The impetus behind the NWPT was growing consciousness of rising nuclear dangers, frustration at stalled nuclear arms control negotiations, and exasperation at the dismissive attitude of the NWS towards their legal disarmament obligation. The normative prop for the new initiative was humanitarian principles.


From the dawn of the nuclear age in 1945, activists, NGOs, governments and the UN have been relentless in putting in place planks of an increasingly rigorous normative architecture to limit firstly, the spread of nuclear-weapon technology, materials and arsenals, and secondly the circumstances in which these terrible weapons might be used. As the graphic horrors of Hiroshima and Nagasaki seeped into the public consciousness, more and more people were awakened to the reality that nuclear weapons are the most indiscriminately and inhumane, as well as the most destructive, weapons ever invented. They obliterate the distinction between combatants and civilians. They cannot be just war-compliant with regard to the requirements for proportionality, civilian-combatant distinction and no unnecessary suffering. Their very existence is a threat to the survival of all humanity because of the built-in risks of use by design, accident or system error.


Nine countries possess nearly 15,000 nuclear weapons. All are engaged in nuclear modernisation, growth in warhead numbers, or continued testing. Nuclear risks have grown also with the rise in geopolitical tensions in several high-risk theatres involving nuclear powers in eastern Europe, the Middle East, South Asia, the Korean Peninsula and the South China Sea. Two-thirds of the NPT parties believe that nuclear threats have intensified and multiplied because existing policies have failed to mute them amidst a uniquely dangerous period in the atomic age. They voted for the NWPT because of an exceptionally high degree of disquiet with the continued existence of nuclear weapons and accompanying doctrines of use. Moreover, for the first time since the 1960s, independent nuclear weaponization is being proposed for the European Union, Germany, Australia, Japan, and South Korea, contributing to the nuclearisation of the 21st century. The discomfort level has increased over the last four years with the growing normalization of the discourse of nuclear-weapon based national security policies and found expression in the adoption of the NWPT.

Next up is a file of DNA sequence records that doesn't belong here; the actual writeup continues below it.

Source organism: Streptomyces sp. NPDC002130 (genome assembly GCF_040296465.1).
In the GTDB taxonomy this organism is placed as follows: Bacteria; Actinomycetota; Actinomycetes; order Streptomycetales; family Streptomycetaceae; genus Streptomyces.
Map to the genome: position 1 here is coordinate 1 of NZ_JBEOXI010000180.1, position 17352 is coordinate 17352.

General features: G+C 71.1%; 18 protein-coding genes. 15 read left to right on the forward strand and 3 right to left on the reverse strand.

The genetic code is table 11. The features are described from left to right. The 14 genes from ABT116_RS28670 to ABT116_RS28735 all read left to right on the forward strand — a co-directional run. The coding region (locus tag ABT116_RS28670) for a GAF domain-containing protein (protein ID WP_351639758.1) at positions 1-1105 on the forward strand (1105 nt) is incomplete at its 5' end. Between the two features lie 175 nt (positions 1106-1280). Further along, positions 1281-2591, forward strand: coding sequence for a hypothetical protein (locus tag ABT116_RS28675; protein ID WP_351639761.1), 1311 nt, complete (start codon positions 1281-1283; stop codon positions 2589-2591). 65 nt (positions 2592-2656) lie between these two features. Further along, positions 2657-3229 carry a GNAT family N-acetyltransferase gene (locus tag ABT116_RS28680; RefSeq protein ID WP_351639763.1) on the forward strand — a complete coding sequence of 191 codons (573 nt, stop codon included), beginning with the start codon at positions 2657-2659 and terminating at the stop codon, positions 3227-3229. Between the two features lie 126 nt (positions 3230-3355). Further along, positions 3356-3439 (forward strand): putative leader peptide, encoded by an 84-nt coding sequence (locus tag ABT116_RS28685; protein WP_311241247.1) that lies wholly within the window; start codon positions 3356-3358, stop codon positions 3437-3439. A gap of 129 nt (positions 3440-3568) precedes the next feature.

The nuclear powers’ arsenals, modernisation plans, doctrines and deployment practices contradict the NPT Article VI obligation to eliminate nuclear weapons through negotiations. In 1996 the International Court of Justice advised, unanimously, that ‘There exists an obligation to pursue in good faith and bring to a conclusion negotiations leading to nuclear disarmament in all its aspects under strict and effective international control’, (emphasis added). The NWPT conforms to this obligation and attempts to give practical expression to it.


For nuclear peace to hold, deterrence and fail-safe mechanisms must work every single time. For nuclear Armageddon, deterrence or fail safe mechanisms need to break down only once. Deterrence depends on rational decision-makers at a time when two of the leaders with fingers on the nuclear button are Donald Trump and Kim Jong-un. Nuclear peace depends also on no rogue launch, human error or system malfunction. As more states acquire nuclear weapons, the risks multiply exponentially with requirements for robust command and control systems in all, 100 per cent reliable fail-safe mechanisms and procedures against accidental or unauthorised launch of nuclear weapons, and unbreachable security measures against terrorists getting nuclear weapons. This is an impossibly high bar.


Objections to the NWPT were mostly a failed tactic to delay abolition indefinitely. The nuclear-armed and umbrella states confess to believing in abolition, but only as the ‘ultimate goal’. This calls to mind St Augustine’s prayer: ‘Lord, make me chaste. But not just yet’. The nuclear powers have done their utmost to deny there is any binding legal obligation under the NPT to abolish the bomb within a foreseeable timeframe. Having taken that stand in principle and backed it in practice by keeping, enlarging and modernising substantial nuclear-weapon stockpiles, they had few takers for the argument that the world should not act to fill the existing legal gap.